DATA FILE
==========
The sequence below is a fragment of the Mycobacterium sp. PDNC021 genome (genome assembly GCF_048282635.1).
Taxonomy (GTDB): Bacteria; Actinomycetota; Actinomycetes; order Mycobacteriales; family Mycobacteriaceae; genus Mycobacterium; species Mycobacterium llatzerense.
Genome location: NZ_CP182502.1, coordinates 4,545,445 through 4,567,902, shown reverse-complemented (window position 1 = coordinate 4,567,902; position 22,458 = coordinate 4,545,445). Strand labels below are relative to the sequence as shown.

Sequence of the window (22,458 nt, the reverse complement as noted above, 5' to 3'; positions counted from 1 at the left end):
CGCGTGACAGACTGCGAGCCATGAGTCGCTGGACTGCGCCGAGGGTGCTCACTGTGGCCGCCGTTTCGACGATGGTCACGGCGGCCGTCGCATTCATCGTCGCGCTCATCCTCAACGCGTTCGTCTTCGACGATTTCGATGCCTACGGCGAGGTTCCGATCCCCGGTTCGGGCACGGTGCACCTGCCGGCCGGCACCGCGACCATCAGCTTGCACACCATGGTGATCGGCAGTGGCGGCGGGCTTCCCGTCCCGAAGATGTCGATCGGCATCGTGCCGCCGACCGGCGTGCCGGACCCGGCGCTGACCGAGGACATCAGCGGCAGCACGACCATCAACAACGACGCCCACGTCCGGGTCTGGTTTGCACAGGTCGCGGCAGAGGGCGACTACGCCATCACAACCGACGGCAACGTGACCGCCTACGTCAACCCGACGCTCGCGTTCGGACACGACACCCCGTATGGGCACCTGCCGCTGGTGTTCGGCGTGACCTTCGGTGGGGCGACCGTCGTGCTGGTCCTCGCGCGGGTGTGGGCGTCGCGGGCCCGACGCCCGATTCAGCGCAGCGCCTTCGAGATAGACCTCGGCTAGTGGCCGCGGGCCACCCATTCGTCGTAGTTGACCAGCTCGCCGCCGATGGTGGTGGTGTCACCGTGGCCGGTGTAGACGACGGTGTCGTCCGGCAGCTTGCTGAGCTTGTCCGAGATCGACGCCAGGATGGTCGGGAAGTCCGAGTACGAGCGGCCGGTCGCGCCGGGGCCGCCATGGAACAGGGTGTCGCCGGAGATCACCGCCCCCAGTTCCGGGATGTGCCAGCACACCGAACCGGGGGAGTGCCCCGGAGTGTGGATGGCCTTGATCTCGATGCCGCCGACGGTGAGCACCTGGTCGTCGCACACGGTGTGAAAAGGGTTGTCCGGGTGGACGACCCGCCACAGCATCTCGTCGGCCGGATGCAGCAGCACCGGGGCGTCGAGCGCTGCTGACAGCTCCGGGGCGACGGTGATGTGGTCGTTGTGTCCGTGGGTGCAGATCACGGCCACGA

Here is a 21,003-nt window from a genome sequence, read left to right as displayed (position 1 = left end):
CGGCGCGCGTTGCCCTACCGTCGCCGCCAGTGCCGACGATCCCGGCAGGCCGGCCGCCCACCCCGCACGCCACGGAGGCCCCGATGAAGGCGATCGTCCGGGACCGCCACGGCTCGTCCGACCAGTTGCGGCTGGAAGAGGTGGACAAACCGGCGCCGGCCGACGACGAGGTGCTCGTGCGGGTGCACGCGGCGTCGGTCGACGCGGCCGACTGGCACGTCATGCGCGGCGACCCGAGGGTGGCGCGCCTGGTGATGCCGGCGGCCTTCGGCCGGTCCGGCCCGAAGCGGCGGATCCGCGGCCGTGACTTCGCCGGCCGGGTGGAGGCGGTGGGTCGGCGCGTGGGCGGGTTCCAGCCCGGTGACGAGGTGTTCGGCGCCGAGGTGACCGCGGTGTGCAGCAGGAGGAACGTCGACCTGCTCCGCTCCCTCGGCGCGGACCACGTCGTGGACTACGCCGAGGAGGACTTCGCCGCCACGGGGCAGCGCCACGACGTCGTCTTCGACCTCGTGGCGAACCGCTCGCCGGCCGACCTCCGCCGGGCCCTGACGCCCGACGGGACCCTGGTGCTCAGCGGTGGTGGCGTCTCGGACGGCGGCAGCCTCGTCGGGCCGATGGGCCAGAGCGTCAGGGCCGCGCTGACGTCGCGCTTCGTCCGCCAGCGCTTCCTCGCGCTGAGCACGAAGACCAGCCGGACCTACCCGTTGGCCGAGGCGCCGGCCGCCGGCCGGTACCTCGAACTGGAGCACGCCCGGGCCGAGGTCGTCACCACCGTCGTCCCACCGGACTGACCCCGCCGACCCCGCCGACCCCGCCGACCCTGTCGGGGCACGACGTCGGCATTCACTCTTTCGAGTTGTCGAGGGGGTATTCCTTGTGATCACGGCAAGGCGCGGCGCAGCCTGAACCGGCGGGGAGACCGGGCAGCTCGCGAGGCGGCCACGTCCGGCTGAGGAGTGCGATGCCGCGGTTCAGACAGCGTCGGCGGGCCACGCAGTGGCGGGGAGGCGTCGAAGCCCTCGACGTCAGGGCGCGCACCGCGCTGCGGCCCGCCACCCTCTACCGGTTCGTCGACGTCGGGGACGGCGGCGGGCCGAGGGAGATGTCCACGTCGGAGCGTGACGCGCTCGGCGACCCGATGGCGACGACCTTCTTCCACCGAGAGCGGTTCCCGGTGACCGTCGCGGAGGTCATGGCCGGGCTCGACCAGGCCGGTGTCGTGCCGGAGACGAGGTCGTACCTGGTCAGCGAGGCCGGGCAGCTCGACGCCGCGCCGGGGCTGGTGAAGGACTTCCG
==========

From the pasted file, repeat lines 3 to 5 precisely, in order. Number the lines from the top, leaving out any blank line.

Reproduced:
Genome location: NZ_CP182502.1, coordinates 4,545,445 through 4,567,902, shown reverse-complemented (window position 1 = coordinate 4,567,902; position 22,458 = coordinate 4,545,445). Strand labels below are relative to the sequence as shown.

Sequence of the window (22,458 nt, the reverse complement as noted above, 5' to 3'; positions counted from 1 at the left end):
CGCGTGACAGACTGCGAGCCATGAGTCGCTGGACTGCGCCGAGGGTGCTCACTGTGGCCGCCGTTTCGACGATGGTCACGGCGGCCGTCGCATTCATCGTCGCGCTCATCCTCAACGCGTTCGTCTTCGACGATTTCGATGCCTACGGCGAGGTTCCGATCCCCGGTTCGGGCACGGTGCACCTGCCGGCCGGCACCGCGACCATCAGCTTGCACACCATGGTGATCGGCAGTGGCGGCGGGCTTCCCGTCCCGAAGATGTCGATCGGCATCGTGCCGCCGACCGGCGTGCCGGACCCGGCGCTGACCGAGGACATCAGCGGCAGCACGACCATCAACAACGACGCCCACGTCCGGGTCTGGTTTGCACAGGTCGCGGCAGAGGGCGACTACGCCATCACAACCGACGGCAACGTGACCGCCTACGTCAACCCGACGCTCGCGTTCGGACACGACACCCCGTATGGGCACCTGCCGCTGGTGTTCGGCGTGACCTTCGGTGGGGCGACCGTCGTGCTGGTCCTCGCGCGGGTGTGGGCGTCGCGGGCCCGACGCCCGATTCAGCGCAGCGCCTTCGAGATAGACCTCGGCTAGTGGCCGCGGGCCACCCATTCGTCGTAGTTGACCAGCTCGCCGCCGATGGTGGTGGTGTCACCGTGGCCGGTGTAGACGACGGTGTCGTCCGGCAGCTTGCTGAGCTTGTCCGAGATCGACGCCAGGATGGTCGGGAAGTCCGAGTACGAGCGGCCGGTCGCGCCGGGGCCGCCATGGAACAGGGTGTCGCCGGAGATCACCGCCCCCAGTTCCGGGATGTGCCAGCACACCGAACCGGGGGAGTGCCCCGGAGTGTGGATGGCCTTGATCTCGATGCCGCCGACGGTGAGCACCTGGTCGTCGCACACGGTGTGAAAAGGGTTGTCCGGGTGGACGACCCGCCACAGCATCTCGTCGGCCGGATGCAGCAGCACCGGGGCGTCGAGCGCTGCTGACAGCTCCGGGGCGACGGTGATGTGGTCGTTGTGTCCGTGGGTGCAGATCACGGCCACGA